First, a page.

Utah Utes 2016 season preview

Troy Williams, who began his career at Washington, has to be an efficient playmaker at quarterback for Utah to succeed. Joe Nicholson/USA TODAY Sports

With the 2016 season just around the corner, we continue our team previews with Utah.

2015 record: 10-3, 6-3 (Pac-12)

2016 FPI preseason rank: 39

2016 FPI win projection: 6.4-5.7

Key losses: QB Travis Wilson, RB Devontae Booker, WR Kenneth Scott, WR Britain Covey, C Siaosi Aiono, LB Jared Norris, LB Gionni Paul, DE Jason Fanaika, SS Tevin Carter

Key returnees: C J.J. Dielman, OG Isaac Asiata, DT Lowell Lotulelei, FS Marcus Williams, DE Kylie Fitts, DE Hunter Dimick, K Andy Phillips

Most important player: The Utes are going to be tough because they are rugged on the line of scrimmage and play good defense. They will compete for the South Division crown if QB Troy Williams becomes an efficient playmaker. The junior college transfer, who originally signed with Washington, surged in the preseason, even earning team captain honors.

Impact newcomer: OT Garett Bolles is going to start at either LT or RT, depending on how his competition with Jackson Barton plays out. The 6-foot-5, 300-pound junior was one of the top JC recruits in the country.

Breakout player: While it might seem strange to offer up a senior as a breakout player, Tim Patrick's career has been riddled by injuries, as he missed the latter half of the 2014 season and all of last year with a broken leg. If healthy, as he's been in preseason camp, he has the look of a legit No. 1 Pac-12 receiver, his 6-foot-5 frame making him a big target for Williams.

Position unit of strength: Utah not only has the best defensive line in the Pac-12, it has one of the best defensive lines in the country. It's pretty meaningful that backup tackle Stevie Tu’ikolovatu transferred to USC, where he is now No. 1 on the Trojans D-line depth chart. Lotulelei has stepped out of big brother Star's considerable shadow, earning first-team All-Pac-12 honors in 2015, and the DE combo of Fitts and Dimick is going to stress opposing QBs.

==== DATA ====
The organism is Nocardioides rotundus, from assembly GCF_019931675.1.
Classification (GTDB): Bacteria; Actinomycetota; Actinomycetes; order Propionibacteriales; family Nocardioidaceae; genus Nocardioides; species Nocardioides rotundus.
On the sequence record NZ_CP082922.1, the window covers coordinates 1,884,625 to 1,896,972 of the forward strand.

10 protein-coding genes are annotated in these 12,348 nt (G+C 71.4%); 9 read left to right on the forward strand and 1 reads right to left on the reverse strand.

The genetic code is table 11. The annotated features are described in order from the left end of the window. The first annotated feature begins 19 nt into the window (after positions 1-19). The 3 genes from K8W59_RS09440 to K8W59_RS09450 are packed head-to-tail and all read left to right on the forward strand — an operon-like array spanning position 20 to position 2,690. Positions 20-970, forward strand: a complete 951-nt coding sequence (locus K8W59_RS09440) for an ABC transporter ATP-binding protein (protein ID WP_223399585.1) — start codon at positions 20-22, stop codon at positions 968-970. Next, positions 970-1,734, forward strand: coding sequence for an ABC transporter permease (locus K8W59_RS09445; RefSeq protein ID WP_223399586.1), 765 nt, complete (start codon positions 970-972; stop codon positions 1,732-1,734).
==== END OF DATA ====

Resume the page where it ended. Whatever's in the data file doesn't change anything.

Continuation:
Position unit of weakness: Patrick, listed as a breakout player, needs to be, because the Utes are very green at receiver. Their top-five receivers from 2015 are gone, and No. 6 was tight end Harrison Handley. Sophomore Tyrone Smith, with 18 career receptions, is the leading returning wideout.

Biggest remaining question mark: The Utes are still competing at offensive tackle and linebacker, another position that took a big hit to graduation. Cody Barton and Sunia Tauteoli have stepped up at linebacker, but it remains to be seen if touted JC transfer Kavika Luafatasaga -- listed as an "OR" behind Barton at rover LB -- makes a late surge.

Most important game: USC comes to Rice-Eccles Stadium on Sept. 23, and the Utes can make a big statement in the South Division if they hold serve at home against a Trojans team that might be beaten up after opening with No. 1 Alabama and then playing Stanford the week before. You might recall that the Utes were flying high last year, ranked No. 3 in the nation and unbeaten when they fell 42-24 at USC, the most complete game the Trojans played all season.

Key stat: Just once since they joined the Pac-12 -- 2013 -- have the Utes averaged over 200 yards passing, a remarkable fact in a pass-happy league. Their highest ranking in pass offense was ninth, and they've been 11th or 12th every other year, including 11th last year, when Oregon State was completely inept throwing the ball. For Utah to make the next step -- in the conference and nationally -- it needs to upgrade its QB play.

And there's not a single person at Utah who doesn't know this.

Upset watch: The Utes visit California the week after playing USC on Oct. 1, and that could be a proverbial "letdown" game. Utah could come in flying high after a win over the Trojans and be too full of itself, or it could be in the dumps and suffer the "hangover effect." Moreover, Cal, with big-armed transfer Davis Webb at QB, is going to be a tougher out than many expect in the preseason.

Best case scenario in 2016: Every single game on the schedule is winnable. There are no A-list nonconference games, and the Utes miss Stanford, the preseason Pac-12 favorite. They get USC, Washington and Oregon at home. The biggest road test is a visit to UCLA on Oct. 22, but Utah won in the Rose Bowl in 2014. Seeing that no Pac-12 team is going to go undefeated, we'll rate the Utes' best case as 10-2 in the regular season.

Worst case scenario in 2016: What if the Utes yack against state rival BYU, and things don't come around at quarterback? While this team is too good at the line of scrimmage to not become bowl eligible, 7-5 is possible, too.

Prediction: Utah is going to go 9-3 and win the South Division after prevailing in a complex tiebreaker.